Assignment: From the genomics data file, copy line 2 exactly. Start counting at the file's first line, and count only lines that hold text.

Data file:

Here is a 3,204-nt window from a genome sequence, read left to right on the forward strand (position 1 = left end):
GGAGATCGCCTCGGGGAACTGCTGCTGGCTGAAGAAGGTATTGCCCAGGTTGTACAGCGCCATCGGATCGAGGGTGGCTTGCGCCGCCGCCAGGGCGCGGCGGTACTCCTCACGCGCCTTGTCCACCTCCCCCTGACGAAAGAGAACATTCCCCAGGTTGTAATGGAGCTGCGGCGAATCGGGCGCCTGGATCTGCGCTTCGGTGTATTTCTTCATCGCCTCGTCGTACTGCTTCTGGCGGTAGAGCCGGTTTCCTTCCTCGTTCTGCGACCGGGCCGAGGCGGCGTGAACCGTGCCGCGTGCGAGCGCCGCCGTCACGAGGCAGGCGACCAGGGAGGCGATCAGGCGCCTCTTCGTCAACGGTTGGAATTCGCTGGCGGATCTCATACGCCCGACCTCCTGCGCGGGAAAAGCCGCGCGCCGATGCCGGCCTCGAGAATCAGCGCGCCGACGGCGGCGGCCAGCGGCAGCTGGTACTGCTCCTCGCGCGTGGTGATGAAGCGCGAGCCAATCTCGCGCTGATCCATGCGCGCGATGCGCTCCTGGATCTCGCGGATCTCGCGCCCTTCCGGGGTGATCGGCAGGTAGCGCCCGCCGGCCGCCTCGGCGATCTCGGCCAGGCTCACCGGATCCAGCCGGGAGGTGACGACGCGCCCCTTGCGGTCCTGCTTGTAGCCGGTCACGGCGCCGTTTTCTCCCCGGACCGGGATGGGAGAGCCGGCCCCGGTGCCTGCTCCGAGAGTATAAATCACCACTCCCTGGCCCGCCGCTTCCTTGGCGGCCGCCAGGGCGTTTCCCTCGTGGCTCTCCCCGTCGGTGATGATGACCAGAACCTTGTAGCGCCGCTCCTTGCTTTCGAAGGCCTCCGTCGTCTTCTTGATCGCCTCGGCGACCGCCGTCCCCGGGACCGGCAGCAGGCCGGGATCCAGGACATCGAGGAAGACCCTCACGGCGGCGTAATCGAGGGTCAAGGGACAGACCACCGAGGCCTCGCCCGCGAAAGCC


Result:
GGAGATCGCCTCGGGGAACTGCTGCTGGCTGAAGAAGGTATTGCCCAGGTTGTACAGCGCCATCGGATCGAGGGTGGCTTGCGCCGCCGCCAGGGCGCGGCGGTACTCCTCACGCGCCTTGTCCACCTCCCCCTGACGAAAGAGAACATTCCCCAGGTTGTAATGGAGCTGCGGCGAATCGGGCGCCTGGATCTGCGCTTCGGTGTATTTCTTCATCGCCTCGTCGTACTGCTTCTGGCGGTAGAGCCGGTTTCCTTCCTCGTTCTGCGACCGGGCCGAGGCGGCGTGAACCGTGCCGCGTGCGAGCGCCGCCGTCACGAGGCAGGCGACCAGGGAGGCGATCAGGCGCCTCTTCGTCAACGGTTGGAATTCGCTGGCGGATCTCATACGCCCGACCTCCTGCGCGGGAAAAGCCGCGCGCCGATGCCGGCCTCGAGAATCAGCGCGCCGACGGCGGCGGCCAGCGGCAGCTGGTACTGCTCCTCGCGCGTGGTGATGAAGCGCGAGCCAATCTCGCGCTGATCCATGCGCGCGATGCGCTCCTGGATCTCGCGGATCTCGCGCCCTTCCGGGGTGATCGGCAGGTAGCGCCCGCCGGCCGCCTCGGCGATCTCGGCCAGGCTCACCGGATCCAGCCGGGAGGTGACGACGCGCCCCTTGCGGTCCTGCTTGTAGCCGGTCACGGCGCCGTTTTCTCCCCGGACCGGGATGGGAGAGCCGGCCCCGGTGCCTGCTCCGAGAGTATAAATCACCACTCCCTGGCCCGCCGCTTCCTTGGCGGCCGCCAGGGCGTTTCCCTCGTGGCTCTCCCCGTCGGTGATGATGACCAGAACCTTGTAGCGCCGCTCCTTGCTTTCGAAGGCCTCCGTCGTCTTCTTGATCGCCTCGGCGACCGCCGTCCCCGGGACCGGCAGCAGGCCGGGATCCAGGACATCGAGGAAGACCCTCACGGCGGCGTAATCGAGGGTCAAGGGACAGACCACCGAGGCCTCGCCCGCGAAAGCC